Profound Thoughts (not mine!) on Parenting: Some Help to Grow You Up, Too
On the September 29, 2010, FamilyLife Today broadcast, “Addressing the Heart,” host Dennis Rainey gave the following list of truths and a description of the heart from Tedd and Margy Tripp’s book Instructing a Child’s Heart. I found it one of the most practically helpful and spiritually nourishing discussions on parenting I have ever heard. In a nutshell, they say, teach your children to “beat a path to the cross.” You can listen to it here:
Ten Truths for Parents to Impress on Their Children
- Life does not consist in the abundance of possessions. It is not found in new jeans, a new iPod, a car, one’s abilities, or exciting, heart-pounding experiences.
- We need to walk in wisdom, submit to the goodness of God’s way, and turn away from our own agendas.
- A life of prayer and godly counsel is our desire.
- Choices that are principled rather than popular, foregoing immediate gratification for the sake of eternal reward, are the goal.
- God’s authority structures are a blessing. For an eight-year-old this means I can trust Mom’s decision that I need an eight o’clock bedtime. Demanding my own way when I still need parental guidance short-circuits God’s training process.
- Loving parents are a blessing from God. Loyalty to parental instruction is an expression of gratitude to God. The majority culture offers a fraudulent counterfeit by encouraging young people to be loyal to their peers rather than their parents.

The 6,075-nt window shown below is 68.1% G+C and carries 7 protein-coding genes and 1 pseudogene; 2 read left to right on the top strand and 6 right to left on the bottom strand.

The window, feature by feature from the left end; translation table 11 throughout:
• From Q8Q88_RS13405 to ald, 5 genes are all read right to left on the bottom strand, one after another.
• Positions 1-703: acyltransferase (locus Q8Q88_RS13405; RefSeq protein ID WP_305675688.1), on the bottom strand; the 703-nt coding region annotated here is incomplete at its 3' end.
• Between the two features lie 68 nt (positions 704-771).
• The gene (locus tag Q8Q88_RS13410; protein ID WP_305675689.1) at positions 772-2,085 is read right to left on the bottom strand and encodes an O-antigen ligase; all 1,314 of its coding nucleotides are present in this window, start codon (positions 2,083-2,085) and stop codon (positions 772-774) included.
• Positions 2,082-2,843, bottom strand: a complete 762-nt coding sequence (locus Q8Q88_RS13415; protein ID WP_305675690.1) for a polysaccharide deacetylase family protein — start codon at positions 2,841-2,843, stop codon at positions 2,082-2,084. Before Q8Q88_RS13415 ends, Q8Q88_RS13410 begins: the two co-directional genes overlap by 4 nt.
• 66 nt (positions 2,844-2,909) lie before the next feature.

- The heart is the wellspring of life. The things children give their hearts to the hopes, ambitions, desires, dreams, joys, and concerns will set the course of life.
- Our hearts cannot be trusted (Jer. 17:9). Our hearts will lie to us. Children (and their parents) are easily entrapped and need to be accessible to others for counsel, instruction, and nurture.
- Friendships are for the purpose of glorifying God, encouraging others, showing love and compassion, and gaining encouragement to do what is right.
- There is a sowing and reaping principle in the Bible and we need to develop a harvest mentality. Children who trust and obey God find their heads crowned with wonderful blessings. Of course, this truth cuts both ways. The ten-year-old boy who is lazy about his chores will reap what he is sowing because God will not be mocked.
Adjectives That Describe the Heart
The adjectives used in the Bible to describe the heart are an eye-opener. The heart is variously described as adulterous, anguished, arrogant, astray, bitter, blameless, blighted, broken, calloused, circumcised, contrite, crushed, darkened, deadened, deceitful, deluded, devoted, disloyal, envious, evil, faint, faithful, far off, fearful, foolish, grateful, happy, hard, haughty, humble, mad, malicious, obstinate, perverse, proud, pure, rebellious, rejoicing, responsive, righteous, sick, sincere, sinful, steadfast, troubled, unfeeling, uncircumcised, upright, unsearchable, weary, wicked, wise, and wounded.
Excerpted from pages 41-42 and page 53 of Instructing a Child’s Heart by Tedd and Margy Tripp. Published by Shepherd Press. © 2008 by Tedd Tripp and Margy Tripp.
And for more to challenge and convict you (you can’t teach what you don’t know, right?) go listen to one of the most encouraging teachings I’ve heard in my twenty-two years of doing the thing, or read the transcript here: